Chicago Cubs 2016 World Series Champions

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                  • #10
                    Makes sense that as the cars became wider the benches and shelving seen in the Museum diorama would be eliminated or moved to better places.

                    In the Tom Carnegie-narrated photo book on the 500 it was stated that some of the garages razed in the summer of 1986 dated back to the post-fire construction of 1941.
                    You have the IndyCar you deserve.

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                    • #11
                      Originally posted by dalz View Post
                      ......

                      In the Tom Carnegie-narrated photo book on the 500 it was stated that some of the garages razed in the summer of 1986 dated back to the post-fire construction of 1941.
                      I'm sure you are correct. I've never known the exact timeline but about the last 1/3 of the garages on the east end were of concrete block construction while the rest going to far west side were still wooden. I've always thought that some of those dated back even earlier than 1941. The concrete extensions on the east were likely constructed after WWII after Hulman took over. DoctorIndy's video shows the transition from wooden walls to concrete block is you look closely.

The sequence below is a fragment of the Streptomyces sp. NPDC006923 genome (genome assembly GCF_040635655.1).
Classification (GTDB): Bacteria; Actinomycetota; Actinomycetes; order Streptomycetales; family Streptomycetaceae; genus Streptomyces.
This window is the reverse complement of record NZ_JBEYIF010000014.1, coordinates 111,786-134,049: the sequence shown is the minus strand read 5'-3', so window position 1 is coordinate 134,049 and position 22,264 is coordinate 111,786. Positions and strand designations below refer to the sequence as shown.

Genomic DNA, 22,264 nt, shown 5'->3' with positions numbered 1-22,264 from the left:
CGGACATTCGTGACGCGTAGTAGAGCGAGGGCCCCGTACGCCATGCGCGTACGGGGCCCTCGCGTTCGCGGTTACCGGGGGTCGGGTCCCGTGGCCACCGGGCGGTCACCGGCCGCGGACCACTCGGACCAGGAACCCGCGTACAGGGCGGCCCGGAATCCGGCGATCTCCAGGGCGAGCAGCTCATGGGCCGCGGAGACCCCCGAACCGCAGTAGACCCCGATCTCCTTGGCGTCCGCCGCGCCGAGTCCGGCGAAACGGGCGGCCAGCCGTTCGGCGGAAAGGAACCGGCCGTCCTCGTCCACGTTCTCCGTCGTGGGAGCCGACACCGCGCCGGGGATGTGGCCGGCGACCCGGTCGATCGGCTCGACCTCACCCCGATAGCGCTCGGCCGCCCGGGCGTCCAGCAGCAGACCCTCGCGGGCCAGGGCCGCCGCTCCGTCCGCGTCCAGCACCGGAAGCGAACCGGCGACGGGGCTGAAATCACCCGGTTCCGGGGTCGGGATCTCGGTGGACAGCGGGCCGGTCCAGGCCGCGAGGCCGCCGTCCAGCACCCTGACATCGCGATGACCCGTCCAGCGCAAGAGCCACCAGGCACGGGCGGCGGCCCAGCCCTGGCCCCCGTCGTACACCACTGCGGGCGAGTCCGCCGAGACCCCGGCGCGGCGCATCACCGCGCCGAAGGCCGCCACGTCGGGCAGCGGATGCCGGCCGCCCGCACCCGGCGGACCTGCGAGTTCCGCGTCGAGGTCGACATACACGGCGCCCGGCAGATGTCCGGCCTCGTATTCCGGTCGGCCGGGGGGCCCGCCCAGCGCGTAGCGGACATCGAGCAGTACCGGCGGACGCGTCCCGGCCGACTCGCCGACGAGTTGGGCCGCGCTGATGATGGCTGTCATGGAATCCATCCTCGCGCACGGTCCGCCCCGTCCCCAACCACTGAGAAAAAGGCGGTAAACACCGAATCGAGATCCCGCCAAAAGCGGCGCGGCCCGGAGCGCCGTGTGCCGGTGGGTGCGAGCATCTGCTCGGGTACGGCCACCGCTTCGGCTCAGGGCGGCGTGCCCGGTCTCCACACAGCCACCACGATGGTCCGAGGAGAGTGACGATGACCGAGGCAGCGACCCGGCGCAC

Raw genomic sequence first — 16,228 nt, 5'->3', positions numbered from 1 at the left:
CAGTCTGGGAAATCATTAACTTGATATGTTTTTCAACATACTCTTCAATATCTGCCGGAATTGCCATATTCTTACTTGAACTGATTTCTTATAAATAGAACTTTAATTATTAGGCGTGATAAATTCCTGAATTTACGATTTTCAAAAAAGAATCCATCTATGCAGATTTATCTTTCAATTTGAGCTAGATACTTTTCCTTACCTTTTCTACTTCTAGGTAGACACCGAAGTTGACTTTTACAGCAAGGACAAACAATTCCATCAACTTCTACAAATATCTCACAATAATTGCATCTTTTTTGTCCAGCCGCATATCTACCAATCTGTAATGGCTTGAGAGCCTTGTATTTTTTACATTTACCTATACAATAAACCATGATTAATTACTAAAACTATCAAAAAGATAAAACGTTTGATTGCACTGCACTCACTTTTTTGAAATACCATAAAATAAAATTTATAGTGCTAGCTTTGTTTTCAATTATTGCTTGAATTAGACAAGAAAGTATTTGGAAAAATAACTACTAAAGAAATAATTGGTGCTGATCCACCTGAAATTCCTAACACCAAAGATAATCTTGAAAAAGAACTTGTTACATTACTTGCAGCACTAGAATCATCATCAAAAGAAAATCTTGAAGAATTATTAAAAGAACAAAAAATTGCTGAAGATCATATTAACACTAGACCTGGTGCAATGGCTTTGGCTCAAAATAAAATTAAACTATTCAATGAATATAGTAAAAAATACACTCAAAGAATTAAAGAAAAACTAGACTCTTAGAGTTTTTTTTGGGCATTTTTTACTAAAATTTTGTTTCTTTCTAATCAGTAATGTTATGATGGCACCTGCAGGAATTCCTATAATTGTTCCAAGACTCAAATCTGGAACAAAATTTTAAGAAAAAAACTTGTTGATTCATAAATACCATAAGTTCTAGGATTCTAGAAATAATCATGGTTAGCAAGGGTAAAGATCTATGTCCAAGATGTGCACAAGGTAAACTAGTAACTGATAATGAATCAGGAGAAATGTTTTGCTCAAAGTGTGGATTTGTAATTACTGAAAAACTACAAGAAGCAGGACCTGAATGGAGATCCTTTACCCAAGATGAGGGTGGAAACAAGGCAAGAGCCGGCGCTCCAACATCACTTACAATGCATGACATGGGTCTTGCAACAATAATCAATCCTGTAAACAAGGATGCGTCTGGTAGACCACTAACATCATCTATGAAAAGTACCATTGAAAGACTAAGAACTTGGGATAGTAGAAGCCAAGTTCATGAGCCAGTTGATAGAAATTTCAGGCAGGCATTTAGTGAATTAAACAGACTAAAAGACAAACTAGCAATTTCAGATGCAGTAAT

I remember there was sometimes decades old racing graffiti written on some of the walls. I specifically remember that someone had done a beautiful pencil drawing of a Konstant Hot roadster on the inside of one of the restroom doors. Even after the everything had been repainted the painters had left the drawing uncovered on purpose. And I once found chalk notes that oldtimer's told me had been written by Jimmy Bryan which were never removed. I know I checked every year and they were still there when the garages came down after the 1985 500.
                      Last edited by indyrjc; 05-19-2020, 08:10 AM.

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                      • #12
                        Given their size and lack of amenities, I'm surprised crews got any constructive work done on modern cars.
                        The Ayn Rand of Indycar

                        No one had to badge the Offy.

                        Crapping all over threads since 2000.

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                        • #13
                          Originally posted by DaveL View Post
                          Given their size and lack of amenities, I'm surprised crews got any constructive work done on modern cars.